Will Koch quoted on USA Today front page

Thursday, October 3, 2002 9:42 AM
All,

I submitted this as news but haven't seen it yet, so here's the post....

Will Koch, the CEO of Holiday World, was recently quoted in an article that ran on the front page of USA Today. The article discusses the impact of Atlas Shrugged, a novel by author/philsopher Ayn Rand. Atlas Shrugged is about of the philosophy of Objectivism, which was invented by Miss Rand. The book is presented as a fictional tale of what would happen if the world's intellectual and business leaders went on strike.

http://www.usatoday.com/news/nation/2002-09-23-rand-1acover_x.htm

Opinion:
I would highly suggest to anyone that this book is required reading. I can honestly say that it affected me profoundly, reinforcing the way I felt about most things and changing the way I felt about other things. I now have an even greater amount of respect for Mr. Koch for his belief in it's concepts.

Later,
EV
-----
"I swear -- by my life and my love of it -- that I will never live for the sake of another man, nor ask another man to live for mine"
Ayn Rand, Atlas Shrugged, 1957

*** This post was edited by EchoVictor on 10/3/2002. ***

+0
Friday, October 4, 2002 9:22 AM

Will was thrilled to be interviewed for that article. When I emailed the reporter to compliment him on the cover story (and to thank him), he said he'd received a ton of feedback--and that CNN might do a story on it, too.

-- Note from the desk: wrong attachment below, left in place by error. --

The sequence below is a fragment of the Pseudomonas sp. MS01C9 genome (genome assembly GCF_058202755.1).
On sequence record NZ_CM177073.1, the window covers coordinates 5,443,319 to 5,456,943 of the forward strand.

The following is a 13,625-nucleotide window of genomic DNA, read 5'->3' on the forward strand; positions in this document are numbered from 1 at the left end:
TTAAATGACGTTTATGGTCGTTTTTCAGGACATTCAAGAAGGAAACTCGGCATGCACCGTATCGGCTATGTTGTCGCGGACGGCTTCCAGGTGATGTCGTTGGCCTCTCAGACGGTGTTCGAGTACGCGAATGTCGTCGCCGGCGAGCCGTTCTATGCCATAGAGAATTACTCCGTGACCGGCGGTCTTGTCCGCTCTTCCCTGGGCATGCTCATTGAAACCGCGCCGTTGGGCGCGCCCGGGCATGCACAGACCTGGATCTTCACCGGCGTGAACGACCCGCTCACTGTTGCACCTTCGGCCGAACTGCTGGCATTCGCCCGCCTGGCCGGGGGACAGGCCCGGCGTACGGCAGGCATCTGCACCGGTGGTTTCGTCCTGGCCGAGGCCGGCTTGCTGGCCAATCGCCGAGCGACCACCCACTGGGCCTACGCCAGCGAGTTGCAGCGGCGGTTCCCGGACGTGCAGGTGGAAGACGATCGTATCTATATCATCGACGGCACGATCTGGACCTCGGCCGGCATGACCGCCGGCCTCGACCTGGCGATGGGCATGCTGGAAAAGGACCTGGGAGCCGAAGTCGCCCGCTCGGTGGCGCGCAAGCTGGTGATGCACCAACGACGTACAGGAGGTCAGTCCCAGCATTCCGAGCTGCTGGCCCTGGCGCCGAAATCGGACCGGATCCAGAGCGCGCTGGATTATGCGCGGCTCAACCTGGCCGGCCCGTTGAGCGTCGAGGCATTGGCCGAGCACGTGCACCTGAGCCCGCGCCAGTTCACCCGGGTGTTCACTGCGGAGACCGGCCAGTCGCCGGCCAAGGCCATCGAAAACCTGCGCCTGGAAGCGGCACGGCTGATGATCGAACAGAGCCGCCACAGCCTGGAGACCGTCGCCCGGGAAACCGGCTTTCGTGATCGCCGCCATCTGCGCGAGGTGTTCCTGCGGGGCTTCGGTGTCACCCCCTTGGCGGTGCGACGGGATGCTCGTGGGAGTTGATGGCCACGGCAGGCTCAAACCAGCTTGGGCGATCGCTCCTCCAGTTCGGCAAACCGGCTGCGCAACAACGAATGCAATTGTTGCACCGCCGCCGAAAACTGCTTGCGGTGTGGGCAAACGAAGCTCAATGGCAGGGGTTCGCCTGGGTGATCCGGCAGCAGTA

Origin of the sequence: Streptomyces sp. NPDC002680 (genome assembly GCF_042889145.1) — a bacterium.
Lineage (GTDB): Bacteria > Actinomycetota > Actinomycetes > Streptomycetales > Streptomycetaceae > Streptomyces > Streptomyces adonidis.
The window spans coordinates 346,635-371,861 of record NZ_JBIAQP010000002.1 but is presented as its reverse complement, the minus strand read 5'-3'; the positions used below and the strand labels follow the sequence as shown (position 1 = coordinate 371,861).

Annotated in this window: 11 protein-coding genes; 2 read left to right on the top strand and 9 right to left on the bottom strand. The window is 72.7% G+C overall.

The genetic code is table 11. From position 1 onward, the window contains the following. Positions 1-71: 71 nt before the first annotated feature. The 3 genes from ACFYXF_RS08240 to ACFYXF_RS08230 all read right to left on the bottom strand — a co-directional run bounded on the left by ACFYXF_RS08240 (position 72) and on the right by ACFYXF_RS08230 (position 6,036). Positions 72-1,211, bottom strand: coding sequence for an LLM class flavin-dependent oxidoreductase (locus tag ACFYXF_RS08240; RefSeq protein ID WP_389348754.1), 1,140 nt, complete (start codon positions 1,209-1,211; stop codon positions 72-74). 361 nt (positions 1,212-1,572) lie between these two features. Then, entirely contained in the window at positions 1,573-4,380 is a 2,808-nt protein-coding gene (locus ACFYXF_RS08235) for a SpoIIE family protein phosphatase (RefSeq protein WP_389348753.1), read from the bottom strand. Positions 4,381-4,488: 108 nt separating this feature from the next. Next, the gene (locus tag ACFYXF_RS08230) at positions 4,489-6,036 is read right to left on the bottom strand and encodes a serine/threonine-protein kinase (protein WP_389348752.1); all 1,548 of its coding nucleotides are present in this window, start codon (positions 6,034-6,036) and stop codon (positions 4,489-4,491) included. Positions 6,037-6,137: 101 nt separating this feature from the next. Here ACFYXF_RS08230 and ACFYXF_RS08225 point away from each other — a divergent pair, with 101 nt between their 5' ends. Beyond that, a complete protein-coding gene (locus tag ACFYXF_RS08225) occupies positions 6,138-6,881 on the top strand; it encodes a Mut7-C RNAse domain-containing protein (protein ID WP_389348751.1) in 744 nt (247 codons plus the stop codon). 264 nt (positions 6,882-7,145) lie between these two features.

I'll post something if Will is included in any additional stories on this topic. We think the Markey issue fits right in!

Thanks, Paula

-----------------
Paula Werne
Holiday World PR
JPWerne@holidayworld.com

+0
Friday, October 4, 2002 1:44 PM

I remember breezing past Atlas Shrugged in college, only to regret it later when I merely skimmed it. Last year I made it a point to sit down and actually read the book.

It's definitely a refreshing twist given that most fictional works that make a political statement often do so with a liberal bent.

So you have to go in and realize that the good people in this novel aren't the community do-gooders but the Dagny Taggarts and Reardons -- the business people.

I'm guessing that objectivism might not be in style right now given the executive debacles going on right now in Corporate America but the notion that the rich visionaries rarely get the credit they deserve rather than lampooned (ala Gordon Gecko in Wall Street) makes it an amazing read, no matter which side of the political fence you fall on.

+0

You must be logged in to post

POP Forums - ©2018, POP World Media, LLC
Loading...